The United Nations’ Disarmament Week runs from 24 to 30 October
When he was five years old, St Aloysius’ father gave him a suit of armour, presumably complete with a little sword. At the time that was par for the course. Noble families had to be ready to fight in the incessant wars and alliances on which their possessions and lives rested. St Aloysius was the eldest son and so was being prepared for his later responsibilities to make alliances and fight battles in order to secure safety. Much to his father’s anger, Aloysius had little taste for war and resigned his claim to succession in favour of his younger brother.
This story reveals how great a challenge World Disarmament Week faces in persuading leaders or their people to disarm. War and the fear of war are in our culture. Many boys still play with toy fighter planes, tanks, artillery, rifles and pistols. The media are filled with stories of war and of the making of new enemies. Fear of war is easily stirred, and vast expense on military items usually wins the support of all parties and of voters.
The culture of disarmament must begin in the human heart and particularly in the change in the qualities that our world values in human beings. Little Aloysius’ armour was designed for war and conquest. In our culture, these war-like qualities are often identified with being male, at a heavy cost. The Men’s Program at Jesuit Social Services works to encourage a masculinity characterised by respect and responsibility. These are the human qualities that make disarmament possible.
World Disarmament Week reminds us of the cost and the danger of trying to secure peace by increasingly destructive and costly weapons. When we look at the main military adventures in which Australia has been engaged as an ally of the United States in the last 60 years – in Vietnam, Iraq and Afghanistan – the cost has been enormous. Billions of dollars spent on weapons and on other support for our soldiers, the deaths and mental illness of soldiers, the enormous numbers of civilians dead, wounded and uprooted from the nations where we fought, the long-term degradation of land, and the promises to bring peace and freedom to invaded nations not kept. As soon as one war in the name of freedom ends another enemy is found.
These are the direct costs of modern war and weaponry. The indirect costs, however, are equally great, particularly in the loss of possibilities of making a more free and decent world. Giving priority to preparation for war entails massive expenditure of armies and weapons. It creates an industry that employs many people at home and exports superseded and surplus weapons to other nations. These inevitably fall into the hands of armed groups and fuel lethal violence against civilians. Often, the same weapons used by government and rebel forces originate in the same wealthy nation.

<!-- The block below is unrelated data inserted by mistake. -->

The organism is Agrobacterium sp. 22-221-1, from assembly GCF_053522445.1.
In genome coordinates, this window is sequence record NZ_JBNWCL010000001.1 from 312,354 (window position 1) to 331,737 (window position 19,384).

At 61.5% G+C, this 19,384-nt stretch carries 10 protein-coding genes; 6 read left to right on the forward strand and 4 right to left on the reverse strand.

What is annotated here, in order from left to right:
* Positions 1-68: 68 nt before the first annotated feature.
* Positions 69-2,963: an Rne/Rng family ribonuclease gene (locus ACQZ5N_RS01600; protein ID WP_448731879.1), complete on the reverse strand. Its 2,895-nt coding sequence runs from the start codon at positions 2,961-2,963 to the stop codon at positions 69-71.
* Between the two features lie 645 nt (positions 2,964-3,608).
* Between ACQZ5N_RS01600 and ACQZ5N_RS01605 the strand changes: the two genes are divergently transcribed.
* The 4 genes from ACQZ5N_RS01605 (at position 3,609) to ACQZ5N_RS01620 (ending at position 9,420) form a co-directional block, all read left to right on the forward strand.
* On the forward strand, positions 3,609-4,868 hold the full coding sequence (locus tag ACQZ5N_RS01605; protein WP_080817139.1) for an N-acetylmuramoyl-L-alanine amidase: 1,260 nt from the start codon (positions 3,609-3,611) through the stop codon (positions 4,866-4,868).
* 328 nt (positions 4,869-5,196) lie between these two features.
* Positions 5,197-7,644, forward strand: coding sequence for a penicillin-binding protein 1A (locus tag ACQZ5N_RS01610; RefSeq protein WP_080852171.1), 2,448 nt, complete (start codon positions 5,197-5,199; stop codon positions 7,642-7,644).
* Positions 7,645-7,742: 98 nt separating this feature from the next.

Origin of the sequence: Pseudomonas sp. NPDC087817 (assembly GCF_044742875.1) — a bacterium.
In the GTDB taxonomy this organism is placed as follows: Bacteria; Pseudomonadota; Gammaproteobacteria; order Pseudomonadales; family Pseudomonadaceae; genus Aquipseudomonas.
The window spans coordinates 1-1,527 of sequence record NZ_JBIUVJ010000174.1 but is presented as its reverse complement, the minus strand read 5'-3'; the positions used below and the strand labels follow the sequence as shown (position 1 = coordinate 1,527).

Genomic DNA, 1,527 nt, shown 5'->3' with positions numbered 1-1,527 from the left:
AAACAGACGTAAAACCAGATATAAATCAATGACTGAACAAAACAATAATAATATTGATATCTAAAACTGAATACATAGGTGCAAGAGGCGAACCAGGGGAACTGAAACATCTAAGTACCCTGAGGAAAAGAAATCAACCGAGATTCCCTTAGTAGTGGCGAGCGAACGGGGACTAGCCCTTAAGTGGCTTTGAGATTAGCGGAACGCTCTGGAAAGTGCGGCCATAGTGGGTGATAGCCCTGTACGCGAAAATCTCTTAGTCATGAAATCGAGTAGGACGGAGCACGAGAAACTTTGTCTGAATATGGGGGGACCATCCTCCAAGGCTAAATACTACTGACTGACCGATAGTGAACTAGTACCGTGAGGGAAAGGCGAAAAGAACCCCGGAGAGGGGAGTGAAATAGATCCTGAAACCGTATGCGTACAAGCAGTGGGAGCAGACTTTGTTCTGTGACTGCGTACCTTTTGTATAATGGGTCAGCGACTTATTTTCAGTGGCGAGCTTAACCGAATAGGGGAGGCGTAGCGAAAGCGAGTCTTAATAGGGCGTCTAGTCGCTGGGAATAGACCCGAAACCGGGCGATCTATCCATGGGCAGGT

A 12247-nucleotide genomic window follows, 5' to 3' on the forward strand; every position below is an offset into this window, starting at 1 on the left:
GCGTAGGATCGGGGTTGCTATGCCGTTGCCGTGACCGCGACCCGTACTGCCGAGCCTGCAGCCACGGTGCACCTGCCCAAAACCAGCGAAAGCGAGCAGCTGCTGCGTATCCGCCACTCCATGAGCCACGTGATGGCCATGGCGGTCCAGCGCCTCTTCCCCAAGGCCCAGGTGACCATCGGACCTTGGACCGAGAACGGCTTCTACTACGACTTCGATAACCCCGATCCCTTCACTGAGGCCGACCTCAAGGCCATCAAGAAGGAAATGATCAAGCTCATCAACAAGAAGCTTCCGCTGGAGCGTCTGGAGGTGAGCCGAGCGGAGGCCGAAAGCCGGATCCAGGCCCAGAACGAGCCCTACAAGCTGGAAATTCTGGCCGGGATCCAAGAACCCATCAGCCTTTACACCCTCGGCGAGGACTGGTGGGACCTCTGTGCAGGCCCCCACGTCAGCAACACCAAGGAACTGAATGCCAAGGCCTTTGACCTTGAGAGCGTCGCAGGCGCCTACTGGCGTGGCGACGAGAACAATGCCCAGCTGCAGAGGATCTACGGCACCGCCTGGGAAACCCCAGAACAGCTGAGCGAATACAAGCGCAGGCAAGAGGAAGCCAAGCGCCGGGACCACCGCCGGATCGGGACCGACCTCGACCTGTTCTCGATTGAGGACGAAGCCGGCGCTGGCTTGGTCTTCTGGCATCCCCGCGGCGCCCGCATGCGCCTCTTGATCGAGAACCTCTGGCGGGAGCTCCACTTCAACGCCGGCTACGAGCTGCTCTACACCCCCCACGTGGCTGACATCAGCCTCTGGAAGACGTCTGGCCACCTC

Although the export of weapons breeds violence and misery, the arms trade is so important to the economies and politics of wealthy nations that to criticise it is seen as unpatriotic. It is highly profitable. But in important ways it impoverishes nations. Huge military budgets coexist with great inequality, poor health systems, high unemployment, inadequate expenditure on education and lack of attention to the reality and threat of global warming.
The costs continually rise. The movement towards nuclear disarmament has stalled at a time when there are enough nuclear weapons to destroy the world many times over. We live in a world in which a single weapon can destroy a large city and its civilian population and make it uninhabitable. It is a world in which the division of the world into armed blocs, each of which strives for military superiority, is vulnerable to destruction by the whim of a psychopathic leader or to technological and human mistakes of communication.
Pope Francis speaks constantly of the curse of the arms industry and of the need for disarmament. He is often dismissed as unrealistic and naïve. But the confidence that all will be all well if we continue to act as we do now seems at least just as naïve.
Fr Andrew Hamilton SJ writes for Jesuit Communications and Jesuit Social Services.